Religion Funding Law “Sad Reminder of Communist Past”

October 25, 2018 by  
Filed under Featured, Missions, News

The leaders of Bulgaria’s three biggest political parties have drafted a bill on religious affairs that, if passed, would spell disaster for the country’s minority Catholic and Protestant Churches. Not only would the new law cut off State subsidies to confessions such as these that represent less than 1% of the population, but both funding from overseas and permissions for foreigners to celebrate religious services would be suspended as well, leaving the Catholic Church “in a very difficult situation”, in the opinion of Christo Proykov, Greek Catholic Bishop of Sofia and President of the Bulgarian Bishops.

As Radio Bulgaria reported last week, the bill – sponsored by the conservative GERB, the Bulgarian Socialist Party, and the ethnic Turkish Movement for Rights and Freedoms – seeks to “prevent interference of foreign countries, institutions and persons into religions and religious affairs”. The real target of the draft law, though, is theagents of radical Islam, for which reason “placing all confessions under the same common denominator is an act of discrimination”, according to Atanas Slavov, Professor of Law at the University of Sofia.

In an interview with SIR, Proykov also called the draft legislation “discriminatory” and said it would “place some confessions in a privileged position to the detriment of others… left without vital financial support, especially donations from abroad”. Specifically, the only religions to benefit from the new proposal would be Orthodoxy and Islam, which represent 60% and 8% of the population respectively, compared to the Catholics, at 0.66%, and Protestants, at 0.87%. Beyond the funding, too, the stipulation that foreigners who wish to celebrate religious services be authorized by the Directorate of Religious Affairs “further complicates the situation”, according to Proykov, “as the majority of Catholic priests in Bulgaria are not Bulgarian citizens, and all priests, including Bulgarians, have completed their academic studies abroad because in Bulgarian there are no faculties of Catholic theology”.

“We cannot strip a confession of its rights just because it represents a minority”

Even though they would benefit from the new law – and that to the tune of some 7.5 million and 5 million euros in 2019, respectively – the Orthodox and the Muslims have also expressed reservations about the legislation, with Orthodox spokesman Father Nikolay Georgiev going so far as to hint at his denomination possibly sponsoring the Catholic Church in the future. “We cannot strip a confession of its rights just because it represents a minority”, said Georgiev. In the meantime, Slavov has urged politicians “to reflect” before making a final decision, recalling that “reaching a balance between national security and religious rights requires serious dialogue”, a point that requires even more attention now that Bulgaria holds the rotating presidency of the Council of the European Union.

Revealing himself to be “deeply worried” by the“dangerous and infelicitous” draft legislation, Proykov added: “The legislative proposal is a sad reminder of a bygone Communist past, which we believed would no longer return”. “The text of the draft law on religious communities has many controversial aspects that fail to take into account the particularities of each confession”, lamented the Bishop of Sofia.

New Bill of Religions Bans Foreign Support for Churches in Bulgaria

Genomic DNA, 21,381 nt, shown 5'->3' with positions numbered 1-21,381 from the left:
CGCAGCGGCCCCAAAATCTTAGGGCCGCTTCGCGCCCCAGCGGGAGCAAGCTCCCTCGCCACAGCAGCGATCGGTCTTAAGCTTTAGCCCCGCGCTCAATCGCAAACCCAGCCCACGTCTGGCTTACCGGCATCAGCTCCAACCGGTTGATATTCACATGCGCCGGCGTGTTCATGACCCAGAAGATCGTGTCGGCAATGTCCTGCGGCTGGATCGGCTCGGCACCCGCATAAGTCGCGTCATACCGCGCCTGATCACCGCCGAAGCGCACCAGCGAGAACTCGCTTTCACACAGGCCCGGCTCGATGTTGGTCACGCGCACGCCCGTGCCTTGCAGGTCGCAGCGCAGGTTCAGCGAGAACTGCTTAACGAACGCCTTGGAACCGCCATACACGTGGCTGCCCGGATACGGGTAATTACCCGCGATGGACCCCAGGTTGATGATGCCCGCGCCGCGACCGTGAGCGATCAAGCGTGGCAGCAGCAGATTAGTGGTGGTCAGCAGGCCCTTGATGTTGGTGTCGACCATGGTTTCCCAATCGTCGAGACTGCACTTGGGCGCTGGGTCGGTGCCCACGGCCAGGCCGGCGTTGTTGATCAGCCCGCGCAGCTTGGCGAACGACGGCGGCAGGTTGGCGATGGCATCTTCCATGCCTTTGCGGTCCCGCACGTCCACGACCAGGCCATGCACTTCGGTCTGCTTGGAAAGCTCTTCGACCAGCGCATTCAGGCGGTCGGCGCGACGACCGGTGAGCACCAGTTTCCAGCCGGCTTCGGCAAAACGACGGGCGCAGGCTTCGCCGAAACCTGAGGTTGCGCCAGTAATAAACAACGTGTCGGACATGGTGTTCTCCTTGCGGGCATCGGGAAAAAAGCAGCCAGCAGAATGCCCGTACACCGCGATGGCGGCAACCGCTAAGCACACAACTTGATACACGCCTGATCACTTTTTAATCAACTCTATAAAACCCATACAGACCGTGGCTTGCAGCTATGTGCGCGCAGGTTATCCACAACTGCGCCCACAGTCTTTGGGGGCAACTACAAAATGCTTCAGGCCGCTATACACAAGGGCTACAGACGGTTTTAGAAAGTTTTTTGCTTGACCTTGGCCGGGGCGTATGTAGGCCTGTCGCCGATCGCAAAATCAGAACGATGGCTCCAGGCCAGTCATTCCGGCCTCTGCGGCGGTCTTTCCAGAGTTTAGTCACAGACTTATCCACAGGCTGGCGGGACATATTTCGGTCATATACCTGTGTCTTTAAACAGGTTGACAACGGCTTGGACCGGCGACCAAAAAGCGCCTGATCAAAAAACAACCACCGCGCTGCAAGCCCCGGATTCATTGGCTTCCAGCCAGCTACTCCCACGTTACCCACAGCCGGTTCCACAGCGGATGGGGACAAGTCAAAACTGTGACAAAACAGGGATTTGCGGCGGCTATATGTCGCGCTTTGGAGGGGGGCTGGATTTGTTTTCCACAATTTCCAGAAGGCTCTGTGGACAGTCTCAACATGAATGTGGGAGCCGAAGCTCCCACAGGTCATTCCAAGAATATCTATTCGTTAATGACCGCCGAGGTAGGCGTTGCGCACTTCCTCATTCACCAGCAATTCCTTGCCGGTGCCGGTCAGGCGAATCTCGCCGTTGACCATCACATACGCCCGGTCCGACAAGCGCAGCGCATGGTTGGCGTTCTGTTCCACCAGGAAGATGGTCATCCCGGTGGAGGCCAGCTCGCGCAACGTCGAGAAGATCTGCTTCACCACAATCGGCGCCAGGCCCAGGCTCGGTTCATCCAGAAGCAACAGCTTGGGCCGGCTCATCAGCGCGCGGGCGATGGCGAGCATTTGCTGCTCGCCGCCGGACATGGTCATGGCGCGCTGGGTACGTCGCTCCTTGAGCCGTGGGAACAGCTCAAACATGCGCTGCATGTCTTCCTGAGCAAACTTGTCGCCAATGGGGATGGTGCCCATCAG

October 15, 2018 by  
Filed under Featured, Missions, News

The first draft of the changes on the new controversial Law of Religion were voted in last week by the Bulgarian Parliament. The bill that was first passed with a vote of 136:2 bans all foreign donations of any kind to churches and religious communities in Bulgaria. This includes donations from both organizations and persons from outside of Bulgaria. In return, the government proposes to subsidize salaries for the clergy to denominations that represent over 1% of the population. This includes only the Bulgarian Orthodox Church and the Muslim confession.

As it stands, the bill excludes all Protestant churches, which represent less than 1% of Bulgaria’s population. Virtually all of them are not self-supported and exist with the help of foreign sponsorships. These include aid received for ongoing charges and utilities for auditoriums, education, youth work, home missions, benevolence, publications and more. Many ministers are also supported with funding from abroad in a direct way, which the new bill on religions basically outlaws and bans. Virtually all Protestant schools in Bulgaria, many which are already on standby due to financial difficulties, will be shut down until proper permits are issued. Receiving such permits will not be easy as virtually no protestant school has received a permit from the Bulgarian Ministry of Education since 1944, and current Protestant Schools have existed on the grounds of tolerance and special permits via the Directorate of Religious Affairs.

The bills further exclude interjection with foreign missionaries who: (1) do not speak Bulgarian language and (2) do not have a formal education degree issued in Bulgaria. The will be further excluded by the legal procedure in place that will disallow their work to be supported from persons or organizations outside of Bulgaria.

The two bill drafts – one submitted by GERB, BSP (socialists) and DPS political parties, and the other one by the United Patriots – proposed amendments to the Religious Denominations Act of 2002. The changes united the ruling and opposition, but triggered criticism by the believers due to direct interference of the state in the salaries of clerics and ownership of church properties. The allocated subsidies by the state are seen as insufficient and highly controversial as government control over the funding of all churches. The bill further insists on banning all church donations from abroad as a government regulation and control.